Our First Look At The US Army’s Controversial HoloLens AR Headset
According to CNBC, this modified version of the HoloLens 2 will be used on and off the battlefield.
During November of last year, it was reported that Microsoft would be entering a $479M contract with the United States military to supply the Army with 100,000 modified HoloLens headsets. That following February, A group of Microsoft employees released a statement to Microsoft CEO, Satya Nadella, and its president, Brad Smith, condemning the actions of the company and expressing outrage over the potential use of HoloLens technology for combat purposes.
“We are alarmed that Microsoft is working to provide weapons technology to the US Military, helping one country’s government ‘increase lethality’ using tools we built,” the employees state in their letter. “We did not sign up to develop weapons, and we demand a say in how our work is used.”
Since then, Microsoft has pushed forward with the program, reconfirming their dedication towards providing new technologies to organizations “dedicated towards the defense of democratic values.”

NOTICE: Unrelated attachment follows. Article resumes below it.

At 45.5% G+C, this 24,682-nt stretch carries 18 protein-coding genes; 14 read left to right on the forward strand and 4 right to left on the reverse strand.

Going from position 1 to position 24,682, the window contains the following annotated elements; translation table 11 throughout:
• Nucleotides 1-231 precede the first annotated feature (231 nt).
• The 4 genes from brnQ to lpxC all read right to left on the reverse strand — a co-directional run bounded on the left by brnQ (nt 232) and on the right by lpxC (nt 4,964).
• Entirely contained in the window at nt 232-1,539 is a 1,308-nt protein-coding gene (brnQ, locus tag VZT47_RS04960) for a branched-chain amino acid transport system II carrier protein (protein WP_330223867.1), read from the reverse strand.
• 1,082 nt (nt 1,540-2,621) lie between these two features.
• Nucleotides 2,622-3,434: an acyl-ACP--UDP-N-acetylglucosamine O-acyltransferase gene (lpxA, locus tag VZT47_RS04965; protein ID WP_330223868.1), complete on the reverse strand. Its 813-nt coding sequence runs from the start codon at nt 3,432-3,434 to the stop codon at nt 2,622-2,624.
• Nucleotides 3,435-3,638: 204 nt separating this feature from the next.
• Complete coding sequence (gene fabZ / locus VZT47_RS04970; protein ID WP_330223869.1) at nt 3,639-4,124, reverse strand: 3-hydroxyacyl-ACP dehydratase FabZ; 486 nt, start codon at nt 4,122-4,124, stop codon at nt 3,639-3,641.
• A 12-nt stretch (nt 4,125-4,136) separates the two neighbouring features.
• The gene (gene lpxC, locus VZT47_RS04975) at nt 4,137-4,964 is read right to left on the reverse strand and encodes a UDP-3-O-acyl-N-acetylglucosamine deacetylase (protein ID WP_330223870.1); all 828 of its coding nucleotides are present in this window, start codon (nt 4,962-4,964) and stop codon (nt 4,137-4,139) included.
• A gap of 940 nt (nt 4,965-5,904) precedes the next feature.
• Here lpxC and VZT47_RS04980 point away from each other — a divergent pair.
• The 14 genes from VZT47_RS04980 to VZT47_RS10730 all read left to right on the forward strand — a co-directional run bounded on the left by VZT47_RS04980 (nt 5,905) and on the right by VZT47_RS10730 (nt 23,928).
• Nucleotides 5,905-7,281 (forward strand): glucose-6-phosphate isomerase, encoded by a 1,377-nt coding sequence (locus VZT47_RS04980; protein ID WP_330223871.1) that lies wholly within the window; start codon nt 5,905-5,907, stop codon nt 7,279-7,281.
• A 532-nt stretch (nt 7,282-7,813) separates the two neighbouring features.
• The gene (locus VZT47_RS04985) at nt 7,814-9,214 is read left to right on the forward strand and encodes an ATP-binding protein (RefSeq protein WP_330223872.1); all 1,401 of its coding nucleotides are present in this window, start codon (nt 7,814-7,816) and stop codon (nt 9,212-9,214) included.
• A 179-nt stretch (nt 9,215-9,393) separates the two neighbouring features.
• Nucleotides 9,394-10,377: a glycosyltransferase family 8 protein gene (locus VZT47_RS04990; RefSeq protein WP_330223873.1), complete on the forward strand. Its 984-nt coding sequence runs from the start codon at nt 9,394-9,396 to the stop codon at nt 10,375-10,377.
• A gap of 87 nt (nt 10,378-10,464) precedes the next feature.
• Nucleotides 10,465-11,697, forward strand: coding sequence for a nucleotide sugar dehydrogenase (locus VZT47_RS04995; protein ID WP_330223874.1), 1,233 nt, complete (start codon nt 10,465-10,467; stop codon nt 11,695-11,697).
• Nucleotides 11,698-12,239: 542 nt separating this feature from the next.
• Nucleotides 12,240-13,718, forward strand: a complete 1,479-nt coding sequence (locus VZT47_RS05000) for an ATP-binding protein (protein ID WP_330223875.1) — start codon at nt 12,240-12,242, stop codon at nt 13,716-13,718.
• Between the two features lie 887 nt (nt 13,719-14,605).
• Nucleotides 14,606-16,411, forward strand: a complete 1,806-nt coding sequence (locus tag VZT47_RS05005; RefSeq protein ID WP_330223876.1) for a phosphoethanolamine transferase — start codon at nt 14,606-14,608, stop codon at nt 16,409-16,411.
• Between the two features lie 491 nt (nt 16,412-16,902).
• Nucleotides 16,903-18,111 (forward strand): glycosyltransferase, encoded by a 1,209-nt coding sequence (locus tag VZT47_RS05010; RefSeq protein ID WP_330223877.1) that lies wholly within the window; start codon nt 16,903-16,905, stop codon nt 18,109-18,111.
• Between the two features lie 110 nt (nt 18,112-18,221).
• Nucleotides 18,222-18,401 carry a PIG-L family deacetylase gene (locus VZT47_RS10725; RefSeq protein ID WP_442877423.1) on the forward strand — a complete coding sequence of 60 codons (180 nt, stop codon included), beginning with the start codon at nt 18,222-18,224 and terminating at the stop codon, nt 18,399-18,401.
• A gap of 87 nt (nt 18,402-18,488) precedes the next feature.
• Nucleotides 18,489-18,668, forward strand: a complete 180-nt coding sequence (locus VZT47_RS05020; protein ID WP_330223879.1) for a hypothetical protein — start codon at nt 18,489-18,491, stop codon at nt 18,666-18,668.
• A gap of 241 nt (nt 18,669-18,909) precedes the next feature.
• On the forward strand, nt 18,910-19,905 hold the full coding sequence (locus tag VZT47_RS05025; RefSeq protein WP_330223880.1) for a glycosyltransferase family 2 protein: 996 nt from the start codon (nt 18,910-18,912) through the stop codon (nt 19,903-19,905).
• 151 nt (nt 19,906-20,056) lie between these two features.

Thanks to an exclusive inside-look provided by CNBC, we now have our first real look at the modified HoloLens 2, offering us better insight into the specific use-case scenarios of these state-of-the-art AR devices. The biggest change from the commercial edition of the headset comes in the form of the ‘Integrated Visual Augmentation System,’ otherwise known as IVAS.
This advanced heads-up display offers the wearer a plethora of real-time data layered directly over their field-of-view; this includes precise compass positioning, a virtual map of the operator’s location — including that of their squadmates — and an on-screen reticle indicating the line-of-sight of the operator’s weapon.
There’s also the inclusion of a FLIR thermal camera located on the center of the device, allowing for both thermal and night vision capabilities; this will allow the operators to perform more efficiently in poor visual conditions, such as smoke, fog, or darkness.
According to CNBC, the US Army plans on continuing field tests through 2022, with hopes to deploy the technology into battlefields sometime around 2028.